By: Ida Sami, Arizona state coordinator, Moms Clean Air Force
Date: January 12, 2023
About: Environmental Protection Agency Docket ID No. EPA-HQ-OAR-2021-0317
To: Environmental Protection Agency
Hi, my name is Ida Sami, a resident of Tucson, AZ, and I serve as an Arizona state coordinator for Moms Clean Air Force. I'm here to provide my support for EPA’s updated rule to cut methane and other harmful pollutants from oil and gas operations in order to protect public health. I have worked in the area of climate change for more than 10 years, and I hold a PhD in Environmental Science. As someone who has dedicated my career to understanding and addressing the complex challenges posed by climate change, I am deeply concerned about the impact that methane gas and other air pollutants from oil and gas operations can have on the well-being of our most vulnerable populations.
Methane gas produced by the oil and gas industries is a strong contributor to global warming and is damaging the earth's climate. Extreme heat and drought are two effects of climate change that we are seeing in Arizona. This can lead to more frequent and severe heat waves, which can cause heat-related illnesses and deaths.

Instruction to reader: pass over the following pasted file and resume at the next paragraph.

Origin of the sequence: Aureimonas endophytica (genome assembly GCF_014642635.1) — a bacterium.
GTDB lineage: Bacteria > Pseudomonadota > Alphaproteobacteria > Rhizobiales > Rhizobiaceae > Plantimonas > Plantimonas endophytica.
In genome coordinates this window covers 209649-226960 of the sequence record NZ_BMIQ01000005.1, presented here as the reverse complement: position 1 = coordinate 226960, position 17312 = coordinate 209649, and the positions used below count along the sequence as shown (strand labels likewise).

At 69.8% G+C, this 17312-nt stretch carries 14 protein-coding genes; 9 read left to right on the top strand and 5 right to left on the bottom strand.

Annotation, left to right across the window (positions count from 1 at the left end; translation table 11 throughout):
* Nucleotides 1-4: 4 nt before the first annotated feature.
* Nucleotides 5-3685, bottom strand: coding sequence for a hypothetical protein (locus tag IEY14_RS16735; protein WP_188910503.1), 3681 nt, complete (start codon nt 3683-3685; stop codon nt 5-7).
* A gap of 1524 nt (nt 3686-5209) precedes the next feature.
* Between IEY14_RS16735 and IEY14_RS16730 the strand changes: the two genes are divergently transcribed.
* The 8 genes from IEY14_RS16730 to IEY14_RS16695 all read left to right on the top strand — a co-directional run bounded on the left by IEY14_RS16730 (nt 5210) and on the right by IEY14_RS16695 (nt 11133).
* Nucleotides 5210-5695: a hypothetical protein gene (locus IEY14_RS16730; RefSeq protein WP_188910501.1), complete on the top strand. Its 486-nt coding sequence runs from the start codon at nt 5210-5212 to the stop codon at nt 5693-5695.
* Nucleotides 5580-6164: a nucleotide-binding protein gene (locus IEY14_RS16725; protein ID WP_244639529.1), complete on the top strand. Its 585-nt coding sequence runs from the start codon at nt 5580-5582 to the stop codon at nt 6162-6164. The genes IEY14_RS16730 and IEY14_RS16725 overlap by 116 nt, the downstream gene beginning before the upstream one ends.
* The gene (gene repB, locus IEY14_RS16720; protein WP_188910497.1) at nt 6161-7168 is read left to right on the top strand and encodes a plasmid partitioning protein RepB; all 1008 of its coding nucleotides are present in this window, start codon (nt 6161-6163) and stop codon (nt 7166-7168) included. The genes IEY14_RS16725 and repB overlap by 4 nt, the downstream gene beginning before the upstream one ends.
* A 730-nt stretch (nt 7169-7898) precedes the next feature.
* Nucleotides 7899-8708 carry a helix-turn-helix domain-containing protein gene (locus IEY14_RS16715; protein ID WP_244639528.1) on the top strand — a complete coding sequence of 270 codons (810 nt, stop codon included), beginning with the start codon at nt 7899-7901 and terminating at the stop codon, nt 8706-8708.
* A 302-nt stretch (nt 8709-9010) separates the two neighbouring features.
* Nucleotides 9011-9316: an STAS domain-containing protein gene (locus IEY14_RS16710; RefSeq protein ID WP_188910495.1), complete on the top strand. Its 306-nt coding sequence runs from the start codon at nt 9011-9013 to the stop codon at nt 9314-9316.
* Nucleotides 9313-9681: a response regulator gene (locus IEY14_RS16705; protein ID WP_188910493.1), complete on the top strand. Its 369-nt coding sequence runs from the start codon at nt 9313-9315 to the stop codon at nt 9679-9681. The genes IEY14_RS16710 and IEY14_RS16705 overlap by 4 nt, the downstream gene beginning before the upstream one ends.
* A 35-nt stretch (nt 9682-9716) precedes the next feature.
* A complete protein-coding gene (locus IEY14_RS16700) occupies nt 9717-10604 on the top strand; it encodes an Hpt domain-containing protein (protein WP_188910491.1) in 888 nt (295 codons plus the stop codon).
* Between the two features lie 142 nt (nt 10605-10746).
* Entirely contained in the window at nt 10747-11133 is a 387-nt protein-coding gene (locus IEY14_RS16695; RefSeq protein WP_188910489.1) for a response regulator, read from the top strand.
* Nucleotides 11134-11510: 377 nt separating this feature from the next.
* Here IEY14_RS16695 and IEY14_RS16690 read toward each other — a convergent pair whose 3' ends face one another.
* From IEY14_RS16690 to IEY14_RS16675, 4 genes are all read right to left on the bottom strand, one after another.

Wherever methane is emitting, you can also find volatile organic compounds that can cause a variety of health issues. Eye, nose, throat, and lung irritation; headaches, dizziness, nausea, and tiredness are the most common health problems caused by methane pollution. This air pollution is harming the health of millions of people living near and far. Air pollution can travel long distances and harm people's health but the communities that live near oil and gas operations are exposed to higher levels of harmful air pollution that puts their health at risk.
Long-term exposure to oil and gas air pollution can increase the risk of certain diseases, including asthma, cancer, and heart disease. Additionally, oil and gas pollution has been linked to an increased risk of neurological disorders such as Alzheimer's disease. Scientists have known for decades that air pollution is harmful to health, and this is especially true for vulnerable populations such as older adults, people with underlying health conditions, communities of color, pregnant women, and children. Also, due to equity factors such as redlining and economic inequality, certain groups—including children, women, the elderly, and outdoor workers—are at a higher risk of suffering the negative impacts of climate hazards. Air pollution from oil and gas also adds to pollution problems in underserved, low-income areas. This makes inequalities worse and puts families at a higher risk of serious health problems.
Reducing methane emissions today will help clean up the air and protect human health and the climate. EPA has an important role to play in making sure that these protections are put in place and followed so that our communities, children, and the environment will be safe in the future. Together, we can make positive changes and make sure that our health and well-being are safe from the dangers of methane pollution.